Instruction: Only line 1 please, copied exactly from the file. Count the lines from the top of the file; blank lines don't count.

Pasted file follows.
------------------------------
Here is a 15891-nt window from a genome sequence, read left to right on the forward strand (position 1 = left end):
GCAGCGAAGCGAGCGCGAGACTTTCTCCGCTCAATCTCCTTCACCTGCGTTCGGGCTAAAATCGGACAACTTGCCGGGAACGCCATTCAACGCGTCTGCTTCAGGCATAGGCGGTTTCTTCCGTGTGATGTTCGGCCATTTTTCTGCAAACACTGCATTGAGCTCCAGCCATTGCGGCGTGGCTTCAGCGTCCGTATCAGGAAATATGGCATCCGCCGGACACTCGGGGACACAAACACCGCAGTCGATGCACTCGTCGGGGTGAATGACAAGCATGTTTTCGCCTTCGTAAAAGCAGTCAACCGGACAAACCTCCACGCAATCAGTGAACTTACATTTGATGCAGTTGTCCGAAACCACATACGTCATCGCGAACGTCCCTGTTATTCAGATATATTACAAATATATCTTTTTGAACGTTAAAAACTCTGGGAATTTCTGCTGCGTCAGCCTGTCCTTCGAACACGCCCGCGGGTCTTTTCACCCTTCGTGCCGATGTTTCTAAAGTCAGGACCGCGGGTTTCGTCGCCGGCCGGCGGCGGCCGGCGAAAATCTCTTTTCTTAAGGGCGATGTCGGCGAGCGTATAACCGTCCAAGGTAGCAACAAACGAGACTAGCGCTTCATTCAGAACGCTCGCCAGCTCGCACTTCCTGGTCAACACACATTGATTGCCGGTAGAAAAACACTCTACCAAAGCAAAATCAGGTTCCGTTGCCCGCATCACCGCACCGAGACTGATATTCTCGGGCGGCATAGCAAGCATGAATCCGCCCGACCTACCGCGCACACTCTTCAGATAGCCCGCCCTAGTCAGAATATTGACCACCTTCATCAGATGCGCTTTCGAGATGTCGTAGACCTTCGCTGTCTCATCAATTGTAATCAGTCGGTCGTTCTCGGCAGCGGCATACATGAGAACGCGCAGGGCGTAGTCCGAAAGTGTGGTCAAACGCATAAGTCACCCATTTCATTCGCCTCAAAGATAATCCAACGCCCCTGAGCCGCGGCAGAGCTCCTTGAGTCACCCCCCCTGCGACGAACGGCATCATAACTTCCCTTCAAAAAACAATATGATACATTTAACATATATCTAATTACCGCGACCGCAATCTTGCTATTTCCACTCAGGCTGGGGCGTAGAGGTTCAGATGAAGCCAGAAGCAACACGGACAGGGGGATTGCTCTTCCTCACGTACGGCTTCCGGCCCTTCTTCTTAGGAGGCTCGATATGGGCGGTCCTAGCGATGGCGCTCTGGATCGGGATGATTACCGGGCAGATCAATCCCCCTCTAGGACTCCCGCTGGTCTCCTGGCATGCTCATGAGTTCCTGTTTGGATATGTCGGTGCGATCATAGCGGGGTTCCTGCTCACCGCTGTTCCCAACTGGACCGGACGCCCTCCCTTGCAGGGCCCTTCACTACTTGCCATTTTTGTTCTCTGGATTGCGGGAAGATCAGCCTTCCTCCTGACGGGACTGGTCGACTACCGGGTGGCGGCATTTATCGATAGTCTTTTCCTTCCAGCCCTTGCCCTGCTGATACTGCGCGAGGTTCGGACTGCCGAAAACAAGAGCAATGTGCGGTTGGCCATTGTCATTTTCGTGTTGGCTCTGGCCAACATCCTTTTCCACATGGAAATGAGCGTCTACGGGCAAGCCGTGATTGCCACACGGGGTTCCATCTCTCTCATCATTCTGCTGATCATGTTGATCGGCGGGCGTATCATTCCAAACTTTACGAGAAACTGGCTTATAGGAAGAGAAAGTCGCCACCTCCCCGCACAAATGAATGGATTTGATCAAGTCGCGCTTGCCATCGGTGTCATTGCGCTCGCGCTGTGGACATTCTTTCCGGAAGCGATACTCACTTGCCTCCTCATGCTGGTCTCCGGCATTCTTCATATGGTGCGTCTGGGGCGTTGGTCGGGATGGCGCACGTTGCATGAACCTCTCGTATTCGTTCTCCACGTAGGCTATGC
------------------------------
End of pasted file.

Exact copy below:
Here is a 15891-nt window from a genome sequence, read left to right on the forward strand (position 1 = left end):